The place is like a kaleidoscope—the colours change swiftly. First, you are greeted by a yellow-painted brick wall. It turns pink around the corner. The next door is red. The facing wall is green.
I’m not talking of an art installation. This is the LNJP (Lok Nayak Jayaprakash Narayan) Colony, home to vegetable vendors and rickshaw-pullers. Anyone driving down from Connaught Place to Old Delhi can spot LNJP on the right side of the road, a few minutes after passing the five-star Lalit hotel.
The colony rises like a jumble of brick structures, royally snubbing conventional architectural aesthetics. I have passed by several times but never ventured in. Last week, a new book—In The Public’s Interest: Evictions, Citizenship And Inequality In Contemporary Delhi—made me change my mind.
Authored by Gautam Bhan, a senior consultant at the Indian Institute for Human Settlements, Bengaluru, the book attempts to chronicle a Delhi “scarred by the eviction of bastis”—those congested housing enclaves of the poor. Ascribing the razing of urban settlements such as Nangla Machi and Yamuna Pushta in the past years to judiciary decisions propelled by public interest litigations (PILs), the book “shows how evictions have been fundamental to how urban space has been structured and produced….”
Bhan estimates that the number of households evicted across more than 200 urban settlements in the last two decades stand between 70,000 and more than 150,000.
Intended for “students and scholars of sociology, urban studies, development studies and geography”, the book is challenging for a layperson. Even so, it gave me a glimpse of a world where one’s fellow citizens live in urban limbo, a world in which their homes and neighbourhoods are indexed under Orwellian names such as “resettlement colonies”, “unauthorized colonies”, “planned colonies” or—even more creative—“regularized-unauthorized colonies”.
Although these colonies are scattered all over the city and we might pass by some of them every day, the most frequent glimpse we have of their existence is when they find a mention in the city pages of newspapers—a massive fire broke out in this one, so many chikungunya cases in that one, or… well, when evictions are ordered by the court. Public’s Interest nudged me to enter one such colony to explore it in a less impersonal way.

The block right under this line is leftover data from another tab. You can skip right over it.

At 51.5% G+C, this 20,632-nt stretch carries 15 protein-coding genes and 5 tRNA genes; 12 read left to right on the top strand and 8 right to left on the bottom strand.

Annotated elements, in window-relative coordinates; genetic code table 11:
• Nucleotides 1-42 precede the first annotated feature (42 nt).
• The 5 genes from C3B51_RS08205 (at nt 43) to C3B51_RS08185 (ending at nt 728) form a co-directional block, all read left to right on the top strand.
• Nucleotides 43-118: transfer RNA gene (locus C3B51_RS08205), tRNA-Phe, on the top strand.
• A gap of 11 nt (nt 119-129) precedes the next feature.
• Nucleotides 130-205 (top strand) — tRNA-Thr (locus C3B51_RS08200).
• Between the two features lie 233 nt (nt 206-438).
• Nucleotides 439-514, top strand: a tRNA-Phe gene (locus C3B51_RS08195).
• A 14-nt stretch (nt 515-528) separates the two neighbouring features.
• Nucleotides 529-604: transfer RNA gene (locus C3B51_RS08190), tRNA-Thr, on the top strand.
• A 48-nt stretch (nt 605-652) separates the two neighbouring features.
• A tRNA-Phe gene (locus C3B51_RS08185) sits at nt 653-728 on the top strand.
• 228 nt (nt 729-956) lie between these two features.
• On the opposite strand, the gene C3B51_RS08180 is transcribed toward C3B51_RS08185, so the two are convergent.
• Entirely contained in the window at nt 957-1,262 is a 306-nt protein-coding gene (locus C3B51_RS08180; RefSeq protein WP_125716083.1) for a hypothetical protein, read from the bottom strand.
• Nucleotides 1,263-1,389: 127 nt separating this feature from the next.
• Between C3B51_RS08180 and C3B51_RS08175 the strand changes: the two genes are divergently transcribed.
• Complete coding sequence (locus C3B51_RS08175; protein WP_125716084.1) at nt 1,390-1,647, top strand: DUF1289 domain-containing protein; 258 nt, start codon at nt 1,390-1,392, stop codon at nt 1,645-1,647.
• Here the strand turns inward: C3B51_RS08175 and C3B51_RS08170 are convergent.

If you stand outside LNJP, the only thing you see—the only thing I’ve seen for years—is a line of carpentry workshops and tea stalls. But it turns out that the narrow openings that look like entrances to private houses are in fact the lanes that lead you inside.
The daylight disappears the moment I step inside one of these alleys. The traffic sounds fade to a hum. The lanes are filled with the shouting and laughing of children. All my attention, however, is caught by the breathtakingly beautiful wall colours. It is like walking through the pages of an unwieldy coffee-table book set in Rajasthan. Patterned curtains hanging in front of each doorway make it even more intense.
LNJP emerged as a literary character in the 2012 book Trickster City: Writings From The Belly Of The Metropolis, which is an anthology of writings by 20 young Delhiites who were affected by the aforementioned evictions. Though LNJP residents suffered no displacement, some of the book’s contributors are from there. The following excerpt conveys the fragility of living in such a place. The narrator writes: “Earlier when there would be talk of the ‘removal’ of LNJP colony, people used to disregard it as a rumour. My mother used to say, ‘These are things that get said, but they never really happen. We used to hear this even when we began to live here, seventeen or eighteen years ago’.... But today, even though there are no rumours about breaking the dwelling, somewhere people have accepted that this space is not theirs any longer.”
Indeed, about a dozen people I interacted with in LNJP referred to their neighbourhood as an “illegal colony”. In other words, they willingly accept that their place has no right to exist. Bhan points out, though, that the designation “illegal colony” is not part of the legal jargon—it’s merely a colloquial expression people use. “Like so many neighbourhoods in Delhi, LNJP straddles all the different degrees of so-called ‘illegality’ that define the city’s landscape,” he says. “It was and is, in part, a JJ (jhuggi-jhopri) cluster, in part an unauthorized colony, and, in part, an older urban village. Each of these forms have melded into each other over the four decades of the settlement, making claims to legitimacy varied and impossible to untangle.”
About 3,000 people call LNJP their home, says Masroor Ahmad, a dweller. The middle-aged vegetable vendor has been living here since his childhood. I meet him at a tea-stall. He says the colony came up 42 years ago. Before that, it was a graveyard, thick with keekar trees. As a child, Ahmad remembers playing around scores of graves covered with grass and bushes. All of that is gone now.